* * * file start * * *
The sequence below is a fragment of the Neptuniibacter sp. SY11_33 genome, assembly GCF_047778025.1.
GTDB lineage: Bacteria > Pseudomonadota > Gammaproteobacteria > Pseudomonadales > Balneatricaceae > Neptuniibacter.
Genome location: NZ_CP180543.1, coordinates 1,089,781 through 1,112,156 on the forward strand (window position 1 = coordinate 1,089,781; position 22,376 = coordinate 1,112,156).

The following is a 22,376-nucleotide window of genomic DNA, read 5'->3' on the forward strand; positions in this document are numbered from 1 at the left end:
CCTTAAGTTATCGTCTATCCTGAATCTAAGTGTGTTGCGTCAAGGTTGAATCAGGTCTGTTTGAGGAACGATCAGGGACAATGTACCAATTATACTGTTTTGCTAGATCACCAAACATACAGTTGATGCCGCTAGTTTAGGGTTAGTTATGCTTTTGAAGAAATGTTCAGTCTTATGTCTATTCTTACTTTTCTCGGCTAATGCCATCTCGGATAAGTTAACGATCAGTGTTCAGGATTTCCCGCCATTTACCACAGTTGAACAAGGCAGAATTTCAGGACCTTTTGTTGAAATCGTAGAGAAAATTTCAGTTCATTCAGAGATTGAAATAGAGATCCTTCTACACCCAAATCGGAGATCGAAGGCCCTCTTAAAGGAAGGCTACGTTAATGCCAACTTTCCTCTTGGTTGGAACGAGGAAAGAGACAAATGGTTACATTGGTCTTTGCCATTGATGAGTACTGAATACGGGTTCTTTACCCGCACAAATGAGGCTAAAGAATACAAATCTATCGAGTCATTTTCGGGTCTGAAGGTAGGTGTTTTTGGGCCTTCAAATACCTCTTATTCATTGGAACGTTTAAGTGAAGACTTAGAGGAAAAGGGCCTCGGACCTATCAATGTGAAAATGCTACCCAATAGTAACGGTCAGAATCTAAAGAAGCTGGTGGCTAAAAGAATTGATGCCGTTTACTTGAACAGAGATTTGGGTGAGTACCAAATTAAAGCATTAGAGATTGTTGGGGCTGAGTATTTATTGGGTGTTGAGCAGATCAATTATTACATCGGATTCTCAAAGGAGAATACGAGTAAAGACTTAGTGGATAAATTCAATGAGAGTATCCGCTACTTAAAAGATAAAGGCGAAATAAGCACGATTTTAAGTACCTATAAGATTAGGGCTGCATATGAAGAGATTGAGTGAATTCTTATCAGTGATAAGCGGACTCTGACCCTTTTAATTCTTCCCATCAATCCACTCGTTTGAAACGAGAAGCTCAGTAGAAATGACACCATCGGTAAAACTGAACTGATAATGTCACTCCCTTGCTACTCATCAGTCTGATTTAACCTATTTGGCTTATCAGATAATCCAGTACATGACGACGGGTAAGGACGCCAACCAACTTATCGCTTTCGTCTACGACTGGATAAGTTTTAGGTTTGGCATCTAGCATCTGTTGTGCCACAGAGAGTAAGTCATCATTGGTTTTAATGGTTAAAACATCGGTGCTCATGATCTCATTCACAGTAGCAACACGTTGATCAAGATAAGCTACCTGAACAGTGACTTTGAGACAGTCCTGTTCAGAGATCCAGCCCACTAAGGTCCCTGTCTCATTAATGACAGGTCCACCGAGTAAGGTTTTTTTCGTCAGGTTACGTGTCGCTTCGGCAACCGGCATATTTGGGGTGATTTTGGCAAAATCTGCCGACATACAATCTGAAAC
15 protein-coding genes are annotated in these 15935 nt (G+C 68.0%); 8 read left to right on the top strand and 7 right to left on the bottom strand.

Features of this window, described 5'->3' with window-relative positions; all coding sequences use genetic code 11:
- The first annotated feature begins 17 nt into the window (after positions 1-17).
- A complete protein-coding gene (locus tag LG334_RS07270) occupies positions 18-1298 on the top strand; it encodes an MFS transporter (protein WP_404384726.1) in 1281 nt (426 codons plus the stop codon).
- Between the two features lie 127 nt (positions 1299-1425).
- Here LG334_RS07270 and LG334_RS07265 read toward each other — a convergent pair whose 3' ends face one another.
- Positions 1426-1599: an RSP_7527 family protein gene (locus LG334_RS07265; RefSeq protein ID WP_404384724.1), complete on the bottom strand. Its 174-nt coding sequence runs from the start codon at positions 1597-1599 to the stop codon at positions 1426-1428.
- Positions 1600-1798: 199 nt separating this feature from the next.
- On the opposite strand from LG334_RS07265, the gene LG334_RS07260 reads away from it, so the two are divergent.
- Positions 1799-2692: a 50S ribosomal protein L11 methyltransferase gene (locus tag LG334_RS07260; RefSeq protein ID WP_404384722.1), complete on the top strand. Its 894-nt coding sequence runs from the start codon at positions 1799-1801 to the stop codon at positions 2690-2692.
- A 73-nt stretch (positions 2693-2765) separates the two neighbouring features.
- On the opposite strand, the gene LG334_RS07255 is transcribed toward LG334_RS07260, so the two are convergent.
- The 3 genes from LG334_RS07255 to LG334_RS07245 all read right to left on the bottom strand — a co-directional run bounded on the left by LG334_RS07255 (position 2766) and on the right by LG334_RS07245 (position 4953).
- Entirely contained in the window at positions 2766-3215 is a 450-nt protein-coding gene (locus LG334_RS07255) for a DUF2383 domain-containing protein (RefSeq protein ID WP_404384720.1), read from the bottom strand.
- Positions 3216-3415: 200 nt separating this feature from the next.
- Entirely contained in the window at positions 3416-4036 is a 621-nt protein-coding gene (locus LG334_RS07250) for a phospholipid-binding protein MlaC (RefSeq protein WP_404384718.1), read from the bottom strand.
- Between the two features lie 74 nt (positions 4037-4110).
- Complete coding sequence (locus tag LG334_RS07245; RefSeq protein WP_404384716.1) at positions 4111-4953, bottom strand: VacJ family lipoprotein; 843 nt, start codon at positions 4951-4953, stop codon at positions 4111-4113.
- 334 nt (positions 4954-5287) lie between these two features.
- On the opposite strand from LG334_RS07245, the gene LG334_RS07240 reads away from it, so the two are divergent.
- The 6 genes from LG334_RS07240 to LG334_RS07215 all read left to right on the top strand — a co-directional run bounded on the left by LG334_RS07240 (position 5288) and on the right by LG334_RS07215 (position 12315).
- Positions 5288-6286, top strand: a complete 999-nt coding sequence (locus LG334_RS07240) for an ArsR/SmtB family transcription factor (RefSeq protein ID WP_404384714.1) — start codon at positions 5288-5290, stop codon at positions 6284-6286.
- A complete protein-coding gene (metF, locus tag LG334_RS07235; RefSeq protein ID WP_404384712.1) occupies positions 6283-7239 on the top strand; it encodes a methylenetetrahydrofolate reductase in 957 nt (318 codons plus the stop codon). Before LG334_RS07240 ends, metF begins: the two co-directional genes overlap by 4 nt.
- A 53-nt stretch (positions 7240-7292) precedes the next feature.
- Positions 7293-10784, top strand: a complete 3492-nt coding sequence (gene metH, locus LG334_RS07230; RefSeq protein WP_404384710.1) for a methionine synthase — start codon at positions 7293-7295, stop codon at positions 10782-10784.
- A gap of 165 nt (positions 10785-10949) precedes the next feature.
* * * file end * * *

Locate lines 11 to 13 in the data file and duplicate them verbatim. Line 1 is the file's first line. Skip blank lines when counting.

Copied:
- Here LG334_RS07270 and LG334_RS07265 read toward each other — a convergent pair whose 3' ends face one another.
- Positions 1426-1599: an RSP_7527 family protein gene (locus LG334_RS07265; RefSeq protein ID WP_404384724.1), complete on the bottom strand. Its 174-nt coding sequence runs from the start codon at positions 1597-1599 to the stop codon at positions 1426-1428.
- Positions 1600-1798: 199 nt separating this feature from the next.